Roberts has other hilarious memories, too. ‘In the nursing home they provided you with your meals and [once had] “toad in the hole” on the menu,’ she screams. ‘A toad? That’s something that jumps around in a bush. None of [the Caribbean girls] put our names down for dinner.’ She keeps her links to home by cooking familiar dishes like ackee and saltfish, green banana and cow foot. Her three daughters and one son also return with her annually. ‘I said to them, “You must know where you come from,” and they love it,’ she smiles. ‘I treasure my island. I appreciate the opportunity to come here but my memory for my country... it will die with me.’
Linda Tomlinson is beaming. Her face is framed by a black fringe. She looks nowhere near 70 as she speaks of her final memory of Trinidad, before she left to come to the UK. ‘I remember carnival, jouvert. Crazy people came down the street and I remember always wanting to be outside. Then I remember my last day — it was raining.’ Her father left for England a year prior and had been sending her toys in the mail. ‘It was a clay doll that arrived broken,’ she says.
In November 1957 when she was around four years old, Tomlinson boarded a boat to begin a convoluted journey to England. It stopped in Italy where little Linda and her mother got a train to France, then another boat to Southampton, another train to London and then eventually they took a taxi and arrived in Acton. ‘The local baker brought a tray of cakes because he knew a new family had arrived from the Caribbean and we were treated like we were the crème de la crème,’ she laughs.
They lived in one ‘cramped’ room with a kitchen and a garden for nearly 10 years. But the family found comfort in Shepherd’s Bush’s Caribbean community, comprised mostly of Grenadians, a few Trinidadians and Jamaican people. Tomlinson wishes there was more acknowledgment of how tight-knit the communities were back then. ‘But then when I went to school I was the only Black person in my class until I got to secondary school,’ she says.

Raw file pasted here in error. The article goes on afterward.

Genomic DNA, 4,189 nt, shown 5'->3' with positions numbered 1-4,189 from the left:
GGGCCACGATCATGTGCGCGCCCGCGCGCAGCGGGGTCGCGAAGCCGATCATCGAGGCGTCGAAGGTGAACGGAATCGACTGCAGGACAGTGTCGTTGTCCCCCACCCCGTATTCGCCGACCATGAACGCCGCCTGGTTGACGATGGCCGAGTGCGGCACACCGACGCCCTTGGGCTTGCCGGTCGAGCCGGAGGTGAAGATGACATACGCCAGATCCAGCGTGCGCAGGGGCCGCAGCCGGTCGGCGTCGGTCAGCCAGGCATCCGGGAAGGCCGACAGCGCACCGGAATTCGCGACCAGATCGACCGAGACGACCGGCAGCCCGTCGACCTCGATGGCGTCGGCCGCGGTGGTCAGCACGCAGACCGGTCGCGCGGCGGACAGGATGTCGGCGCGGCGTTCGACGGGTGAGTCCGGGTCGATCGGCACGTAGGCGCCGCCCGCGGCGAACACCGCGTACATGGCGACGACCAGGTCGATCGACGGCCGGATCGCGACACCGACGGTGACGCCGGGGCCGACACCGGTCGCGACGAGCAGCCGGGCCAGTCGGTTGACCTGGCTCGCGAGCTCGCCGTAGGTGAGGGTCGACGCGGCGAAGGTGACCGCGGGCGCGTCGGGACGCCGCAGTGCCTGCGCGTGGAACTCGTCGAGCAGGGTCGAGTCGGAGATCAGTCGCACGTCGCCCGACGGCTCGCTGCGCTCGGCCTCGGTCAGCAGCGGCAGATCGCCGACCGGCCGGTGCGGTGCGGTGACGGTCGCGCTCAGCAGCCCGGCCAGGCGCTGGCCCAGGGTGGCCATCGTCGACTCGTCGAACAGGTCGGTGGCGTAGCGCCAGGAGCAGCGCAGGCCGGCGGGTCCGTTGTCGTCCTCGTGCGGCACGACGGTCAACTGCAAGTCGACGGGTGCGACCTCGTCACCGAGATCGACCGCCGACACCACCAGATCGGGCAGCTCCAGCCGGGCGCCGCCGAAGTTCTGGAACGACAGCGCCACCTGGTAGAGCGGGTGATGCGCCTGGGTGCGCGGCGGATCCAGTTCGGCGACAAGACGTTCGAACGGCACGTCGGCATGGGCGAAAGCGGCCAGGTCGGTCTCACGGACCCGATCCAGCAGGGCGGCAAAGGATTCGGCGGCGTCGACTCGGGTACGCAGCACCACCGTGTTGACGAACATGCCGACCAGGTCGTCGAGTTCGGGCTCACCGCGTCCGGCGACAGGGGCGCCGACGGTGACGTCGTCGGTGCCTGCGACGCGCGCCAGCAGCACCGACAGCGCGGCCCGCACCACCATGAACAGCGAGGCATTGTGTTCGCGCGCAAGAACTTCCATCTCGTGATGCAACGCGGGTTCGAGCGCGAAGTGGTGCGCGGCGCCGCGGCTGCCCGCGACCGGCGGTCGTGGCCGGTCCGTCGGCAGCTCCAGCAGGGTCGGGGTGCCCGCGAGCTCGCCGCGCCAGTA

Tomlinson remembers being ignored by teachers at first: ‘I spoke differently. My mother tried to give us an introduction to English culture via her local church to make sure we knew what was going on. She’d say: “Remember, they have their passports already.’’’ Tomlinson became a teacher in 1976, hoping to give other children a better education than she received. However, when she first became a deputy head teacher in Brent the racist backlash she received made local headlines. That same year tensions were rising in the streets. ‘I saw bottles flying when the Notting Hill riots kicked off. My husband was working on some of the cases — everybody knew him as he was a Rastafarian lawyer and the courts wouldn’t let him in unless he had his hat on.’
Despite this, she has fond memories of her time in north-west London, particularly the Black hubs near the Mangrove restaurant such as her husband’s record store, close to where Richard Branson’s Virgin Megastore was. Her friend Dennis actually punched Branson on the nose ‘because he was being cheeky’. She adds, laughing: ‘I’ve got some stories.’
Dressed formally in a green suit and maroon Freemason tie, 82-year-old Norman Mullings immediately commands respect. Not just for his many years of activism within the Windrush community but for his captivating professorial oration. ‘When I came here in 1959, I was almost 20,’ Mullings explains. Hailing from the rebellious parish of St Elizabeth in the Jamaican county of Cornwall (home to the most famous community of escaped slaves), he came to the UK in search of bright, new opportunities.
‘There were big signs in the Jamaica Gleaner at the time, inviting people to the motherland to help rebuild it from the destruction after the war,’ he remembers. ‘Enoch Powell, the man who [eventually] said we should be sent home, [was actually] sent out to recruit people in Barbados, Jamaica and Trinidad for London Transport.’ Responding to the call, Mullings came by plane, which felt like it took ‘a lifetime’, and moved in with his overbearingly religious uncle on Brixton’s Leander Road, working and studying part-time with hopes to return to the Caribbean as a teacher. He soon realised that there was lots he didn’t understand about Britain. ‘When I first saw all the houses I thought all of these places were baking bread. In Jamaica you only saw chimneys on top of a bakery,’ he explains.